I will soon post an article about La Fontaine’s Preface to his first collection (Recueil) of Fables. He uses The Fox and the Goat as an example, hence the picture above. The Goat should be in the well, not the Fox. The Fox and the Goat were on friendly terms, and both entered the well to quench their thirst. The Fox climbed out of the well using the Goat’s shoulders and horns. He then preached and left without helping the Goat, his companion, escape.
The War in Ukraine
But that Fox is Vladimir Putin who invaded Ukraine for reasons that cannot justify the deaths of Ukrainians and their flight out of their country to escape. Putin’s army is also destroying public and private quarters. It could be that we are seeing the natural face of Vladimir Putin, but something may have gone very wrong. I doubt very much that he will win this war. He is also silencing Russian citizens who oppose the war. He has too few, if any, supporters. We cannot afford a Third World War,
It has been a long illness, but I have started to feel better. The pain is less severe, so I will attempt to return to normal activities.
I do not regret being vaccinated against Covid, but I could not have imagined how painful and disabling Pericarditis could be. I am now medicated, but I have not been prescribed a pain killer, except briefly, in Magog. Moreover, this illness is in its 5th month, so I suspect Pericarditis will recur.
I have been in Magog for a week but will return to Sherbrooke on 17th March 2022. Sherbrooke is home, and work must be done to my bathroom. I was asked to remove the old whirlpool bathtub because it could leak. Replacing the whirlpool tub was extremely expensive. Moreover, I must fight the Domino effect. The faucets are different; a hand shower is included. The tub surround was wood, which will not do unless the wood is treated. I considered buying an oval shower rod. But my idea was not popular. I should also replace the large vanity, the shower, and everything else, to match the tub. I must resist.
We are about to read the Preface to Jean de La Fontaine’s first collection of fables. The first collection (Recueil) consisted of six books published in 1668. The second collection, five books, was published ten years later, in 1678. In 1793, La Fontaine published his third collection, one book. He was born in 1621 and died in 1695, shortly after his third collection was published.
The apparently incoherent Preface validates Milo Winter’s illustration. Unfortunately, I have not found a picture of The Fox and the Goat by Félix Lorioux.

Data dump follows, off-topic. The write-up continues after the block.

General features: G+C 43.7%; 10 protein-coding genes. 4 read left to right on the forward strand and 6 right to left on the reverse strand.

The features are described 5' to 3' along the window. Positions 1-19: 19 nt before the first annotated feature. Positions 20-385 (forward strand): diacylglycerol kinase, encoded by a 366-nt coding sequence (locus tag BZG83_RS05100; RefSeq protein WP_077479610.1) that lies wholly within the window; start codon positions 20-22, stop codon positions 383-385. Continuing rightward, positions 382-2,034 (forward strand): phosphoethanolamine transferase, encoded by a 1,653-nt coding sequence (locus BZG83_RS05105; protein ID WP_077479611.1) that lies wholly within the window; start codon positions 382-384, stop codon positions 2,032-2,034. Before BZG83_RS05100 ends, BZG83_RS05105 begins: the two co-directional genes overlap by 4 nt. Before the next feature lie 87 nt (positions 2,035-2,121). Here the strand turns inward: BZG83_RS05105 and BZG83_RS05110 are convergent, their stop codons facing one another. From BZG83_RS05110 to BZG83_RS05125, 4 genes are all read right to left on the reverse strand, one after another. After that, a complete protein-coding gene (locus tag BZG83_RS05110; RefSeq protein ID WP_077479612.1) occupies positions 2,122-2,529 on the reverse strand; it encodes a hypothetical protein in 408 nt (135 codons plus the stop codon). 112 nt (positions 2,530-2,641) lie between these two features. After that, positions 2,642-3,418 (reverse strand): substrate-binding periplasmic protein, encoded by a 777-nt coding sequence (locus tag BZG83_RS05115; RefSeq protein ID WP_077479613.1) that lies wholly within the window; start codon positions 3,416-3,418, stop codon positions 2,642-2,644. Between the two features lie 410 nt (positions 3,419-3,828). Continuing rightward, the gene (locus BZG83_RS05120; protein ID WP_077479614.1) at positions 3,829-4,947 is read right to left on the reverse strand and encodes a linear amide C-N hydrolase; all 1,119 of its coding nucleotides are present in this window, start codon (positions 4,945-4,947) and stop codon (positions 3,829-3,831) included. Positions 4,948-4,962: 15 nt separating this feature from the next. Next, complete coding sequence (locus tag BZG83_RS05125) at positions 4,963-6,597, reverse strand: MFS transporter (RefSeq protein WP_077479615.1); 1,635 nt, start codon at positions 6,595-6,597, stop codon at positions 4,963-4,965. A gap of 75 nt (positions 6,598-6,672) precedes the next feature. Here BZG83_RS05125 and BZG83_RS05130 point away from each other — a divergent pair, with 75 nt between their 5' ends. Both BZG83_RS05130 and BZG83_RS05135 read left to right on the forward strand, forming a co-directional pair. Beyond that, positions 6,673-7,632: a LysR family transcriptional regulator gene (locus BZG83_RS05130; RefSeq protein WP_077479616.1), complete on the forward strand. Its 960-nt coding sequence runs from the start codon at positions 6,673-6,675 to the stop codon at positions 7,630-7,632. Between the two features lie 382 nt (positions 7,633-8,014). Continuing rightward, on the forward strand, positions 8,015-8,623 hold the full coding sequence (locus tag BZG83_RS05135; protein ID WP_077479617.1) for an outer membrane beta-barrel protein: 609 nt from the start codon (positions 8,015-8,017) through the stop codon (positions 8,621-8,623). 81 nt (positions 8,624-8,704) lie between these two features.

Milo Winter illustrated the Æsop for Children. In both Æsop’s fable and La Fontaine’s The Fox and the Goat (III.5), the Fox climbs out of the well using the shoulders and horns of the Goat. Therefore, the Goat should be inside the well.
Once again, I am writing mostly unprepared, but happy to have been vaccinated the day after I dialled the correct telephone number. The better approach is to make an appointment online. Telephone lines are busy. In other words, I was lucky.
I have not fully recovered. On Saturday, I ran a low grade fever, and I felt a little dizzy and exhausted. On Sunday, I was tired. I remain tired and my lungs hurt. However, being infected with Covid-19 is a greater evil than the side effects of the vaccine.
AstraZeneca was used. I was told that the source was safe. A poor source may have slowed down the Vaccination Campaign in some European countries, but it is not too late.
If one reads The Hare and Tortoise, Le Lièvre et la Tortue (VI, 10), one may think that the “cautious” countries wasted precious time. But there is a little godliness in human beings. La Fontaine wanted to illustrate that animals had a soul, not a human soul, but a soul. His two rats find a way of carrying their egg to safety. Animals have all the wit they need to stay alive. And, by and large, so do human beings.
The human condition is at times merciless. So, it could be that in the humbling days of Covid-19, one chooses the appropriate, i. e. reassuring, fable. Ingenuity could correct a delayed start.
The Return of the Prodigal Sonby Pompeo Batoni, (1773) (Photo credit: Wikipedia)
Fables & Parables
When Jean de La Fontaine (8 July 1621 – 13 April 1695) published his first collection of fables, he drew his subject matter from Greek fabulist Æsop (c. 620 – 564 BCE). Interestingly, Æsop lived before Jesus of Nazareth (c. 4 BCE – c. CE/AD 30 / 33) and the prophet Mohammad (c. 570 CE – 8 June 632 CE). Yet, in the Préface to La Fontaine’s first collection of poems, 6 books, published in 1668, La Fontaine compared his fables to the parables of Jesus of Nazareth: “Truth has spoken to men in parables; and is the parable anything else than a fable? ”
And what I say is not altogether without foundation, since, if I may venture to speak of that which is most sacred in our eyes in the same breath with the errors of the ancients, we find that Truth has spoken to men in parables; and is the parable anything else than a fable? that is to say, a feigned example of some truth, which has by so much the more force and effect as it is the more common and familiar?